Despite The L Word wrapping its six-season run on Showtime nearly a near ago, Jennifer Beals has spent almost every day with the cast of the ground-breaking lesbian drama -- on her computer. Paring down hundreds of photos for selection into her upcoming L Word book, Beals has been hands-on -- conducting interviews with her former cast members, transcribing them, editing photos, layouts and more - and she's is so excited that she might "dance on the table when the first book goes out."
In Part 1 of SheWired.com's exclusive interview with the actress who played our beloved Bette Porter, we get all the details on The L Word book, how she got into photography and why donating the proceeds from the book to charity is important.
SheWired caught up with the actress who played our beloved Bette Porter to get all the details on The L Word book, how she got into photography, what she thought of the way the show ended and if she’ll reunite with series creator Ilene Chaiken on her upcoming reality series The Real L Word: Los Angeles this summer.
SheWired: So how did The L Word book start?
Jennifer Beals: Usually if I do a film or a project that I really love and I’ve been photographing during the shooting, I will make the cast and crew a present out of the photo book. Partially it’s a selfish endeavor (laughs) because I want one. And I figure if I’m going to get one, I might as well give one to everybody else because they might appreciate it as well. I was going to do one for The L Word and I was in the midst of putting it together when I remembered this experience I had at an L Word convention a couple years ago. People seem to be really interested in the minutia of the show. I had a couple of prints that I brought to auction off for charity and they went very quickly, and I thought, “Maybe I should make this book available to the fans and the book can benefit charity.”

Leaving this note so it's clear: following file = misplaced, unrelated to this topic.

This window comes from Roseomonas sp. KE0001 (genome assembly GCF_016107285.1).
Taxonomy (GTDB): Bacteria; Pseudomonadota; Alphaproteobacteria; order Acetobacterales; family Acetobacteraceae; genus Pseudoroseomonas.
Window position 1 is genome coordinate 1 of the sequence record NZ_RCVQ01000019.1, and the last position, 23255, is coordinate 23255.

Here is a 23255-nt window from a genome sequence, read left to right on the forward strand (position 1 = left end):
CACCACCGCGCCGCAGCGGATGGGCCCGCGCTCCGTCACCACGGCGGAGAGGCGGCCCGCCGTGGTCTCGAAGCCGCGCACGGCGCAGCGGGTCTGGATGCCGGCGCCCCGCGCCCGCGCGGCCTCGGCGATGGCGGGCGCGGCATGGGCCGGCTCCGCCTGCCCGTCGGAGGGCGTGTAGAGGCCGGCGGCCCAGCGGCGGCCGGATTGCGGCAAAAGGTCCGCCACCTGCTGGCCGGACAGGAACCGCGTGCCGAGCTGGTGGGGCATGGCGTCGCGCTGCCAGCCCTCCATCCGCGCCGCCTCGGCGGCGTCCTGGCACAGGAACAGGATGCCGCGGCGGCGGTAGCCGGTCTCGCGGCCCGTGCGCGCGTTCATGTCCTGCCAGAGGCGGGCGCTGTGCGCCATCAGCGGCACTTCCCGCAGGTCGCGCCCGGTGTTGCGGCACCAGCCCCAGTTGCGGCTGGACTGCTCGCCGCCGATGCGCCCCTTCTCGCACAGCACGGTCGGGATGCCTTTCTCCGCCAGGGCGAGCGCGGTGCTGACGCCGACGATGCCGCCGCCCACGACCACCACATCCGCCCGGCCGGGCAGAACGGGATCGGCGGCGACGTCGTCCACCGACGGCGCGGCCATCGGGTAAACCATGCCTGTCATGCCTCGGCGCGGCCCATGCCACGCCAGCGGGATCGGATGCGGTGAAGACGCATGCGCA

More on next page...
I just had no idea what it takes, really, to put a book together. We had a very lovely publisher who offered to publish the book and the royalty that they offered was so small that I thought, “Well, then the charities won’t see much money and that’s the purpose of the book.” As much as I would have loved to have a copy of the book, period, the real purpose of the book was to generate funds for charities that were hit in the recession — which I think would be every single charity. So I called a representative that I know at Kodak, and they had approached me years ago about doing a project, about doing something online. So I talked to them and they introduced me to a company called ColorCentric in New York. Both Kodak and ColorCentric have been incredibly helpful in putting the book together. So that’s how it became a project that’s going to be alive online. Kodak had also suggested, “Why don’t you offer people the opportunity to upload their own images.” And I said it would be perfect because it has really been this communal show — whether you like the show or don’t like the show, it’s galvanizing and people feel a sense of ownership of the show. And I thought it would be nice for people to feel like they were part of the continuum in some way.
More on next page...
What were your cast members’ reactions to your putting the book together?